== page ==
Spectacularly tragic and tragically true to life, Weiner gives as uncomfortably intimate, relentlessly entertaining behind-the-scenes view of modern American politics in all its absurdity, and the monstrous media machine that devours it. Our guide is Anthony Weiner, a former U.S. Congressman famous for a litany of national news scandals, all involving obscene sexts and pictures of his penis. Yes, the stars aligned: A man named Weiner was forced to resign from his seat in Congress due to dick pics.
The puns are as ripe for the picking as apples in October, but filmmakers Elyse Steinberg and Josh Kriegman (an ex Weiner staffer) never go for the cheap shot. Instead of slapping together a silly documentary full of obvious gags, they’ve instead crafted a riveting character study about a man who’s so charismatic, naturally funny and larger than life that even clever dick jokes pale in comparison to the gold nuggets that fly out of his big mouth in rapid succession.
As respectful as the film is of Weiner, it’s not interested in lionizing him or glossing over the royal mess he made of his legacy. The film does in fact put calamity and humiliation front and center as it gives a fly-on-the-wall account of Weiner’s epically unsuccessful 2013 bid to become mayor of New York City. His initial fall from grace is covered quickly in the film’s opening moments, and then we’re off to the (mayoral) races, where the shamed congressman builds what looks to be a winning campaign before the ghosts of his past catch up to him and bite him in the ass.
When Weiner launched his comeback campaign in May 2013, the point at which the filmmakers start rolling their cameras. he seems in good spirits, and the sexting scandal seems to be behind him. Mass media attention spans are short, after all, and if anything, the TV time he got as a result of the scandal seems to help NYC voters remember his name and face. He’s already publicly apologized for quasi-cheating on his wife, Huma Abedin, a trusted advisor of Hilary Clinton who had stood by his side and forgiven him, again, publicly. With a confident strut and a quick wit, he amasses a trusty staff, a team of volunteers and a growing group of supporters taken by his strong presence and self-deprecating sense of humor. We see him attending fundraisers, kissing babies at parades, eliciting cheers at meet-and-greets – things couldn’t be going better.
Then, disaster: Evidence that Weiner’s dick-pic addiction continued after his resignation from congress and subsequent public apology boot him and Huma straight back to scandal town, and Steinberg and Kriegman’s camera is right there to capture all of the uncomfortable staff meetings, awkward silences between scorned man and wife, and whirlwind public lambastings. What makes the political scramble to save Weiner’s public perception so fascinating is that the filmmakers have seemingly unlimited access to the ordeal, following their subject not just through the streets of New York and in his campaign offices, but at home, where he and Huma struggle to care for their toddler while attempting to maintain some image of sanity as the stench of infidelity and public humiliation hangs in the air.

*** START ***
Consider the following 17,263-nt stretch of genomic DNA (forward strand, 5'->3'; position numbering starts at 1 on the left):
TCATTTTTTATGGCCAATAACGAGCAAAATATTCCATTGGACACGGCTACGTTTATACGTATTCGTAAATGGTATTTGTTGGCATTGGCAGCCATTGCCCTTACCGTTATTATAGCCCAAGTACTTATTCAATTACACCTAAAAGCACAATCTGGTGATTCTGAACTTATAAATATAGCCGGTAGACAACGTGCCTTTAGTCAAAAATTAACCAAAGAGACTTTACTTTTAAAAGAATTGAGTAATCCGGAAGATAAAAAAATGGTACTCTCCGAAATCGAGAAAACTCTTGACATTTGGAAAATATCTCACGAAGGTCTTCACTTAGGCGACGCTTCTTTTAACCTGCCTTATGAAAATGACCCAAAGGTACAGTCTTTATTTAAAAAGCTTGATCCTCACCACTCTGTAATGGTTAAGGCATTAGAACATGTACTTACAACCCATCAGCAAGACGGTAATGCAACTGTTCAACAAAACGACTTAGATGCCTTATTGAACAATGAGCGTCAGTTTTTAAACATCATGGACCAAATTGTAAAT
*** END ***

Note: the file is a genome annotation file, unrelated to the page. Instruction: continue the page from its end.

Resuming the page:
The level of intimacy the film offers in the Weiner family’s time of crisis can be so intense at times that it puts some Hollywood suspense thrillers to shame. The film’s juiciest moment happens on election night: Weiner’s chances of winning are zilch, and we see him and Huma sitting dejected in the campaign offices as they prepare to drive to another location so the defeated candidate can make a thank you speech to a gathering of his supporters.
They’re suddenly given word that one of the girls Weiner sent sexts to (hilariously codenamed “Pineapple” by his security team) is waiting outside the doors of the venue, ready to confront both he and his wife on-camera. This is the kind of bonafide you-can’t-write-this-sh*t moment that makes Weiner so wildly entertaining and unexpectedly illuminating when it comes to showing the damage-control side of politics.
The film’s also consistently funny, relishing in the wackiest, most frantic moments of the campaign. At one point we see Weiner at the park on the day before the election, enjoying an afternoon with his child. Suddenly, one of his strategists walks up and gives him an update on the “Pineapple” situation, talking with the urgency of a Secret Service agent who’s just uncovered an assassination plot. The camera follows the staffer as he walks away, sipping loudly on a large Jamba Juice, confidently outlining his plan to take down the malevolent “Pineapple.” This stuff is too hilarious for words.
Weiner is a politician who’s become a walking punchline in many people’s eyes, and it’s surprisingly poignant to be able to spend time with him in his private moments both at work and at home and realize that, in reality, he’s just a dude. He’s a smart, talented, passionate guy who made some awful mistakes and is fully aware of his flaws and the mess he’s made. Whether we empathize with him or dismiss him as a complete jerk is up to us, and the fact that Steinberg and Kriegman don’t manipulate us into feeling one way or the other is a testament to their integrity. On top of all that, as we collectively squirm amid arguably the zaniest presidential election in history, the timing of Weiner’s release couldn’t be better.
Weiner is the most exhilarating political doc you'll see all year. It's fast-paced, hilarious, stranger-than-fiction entertainment.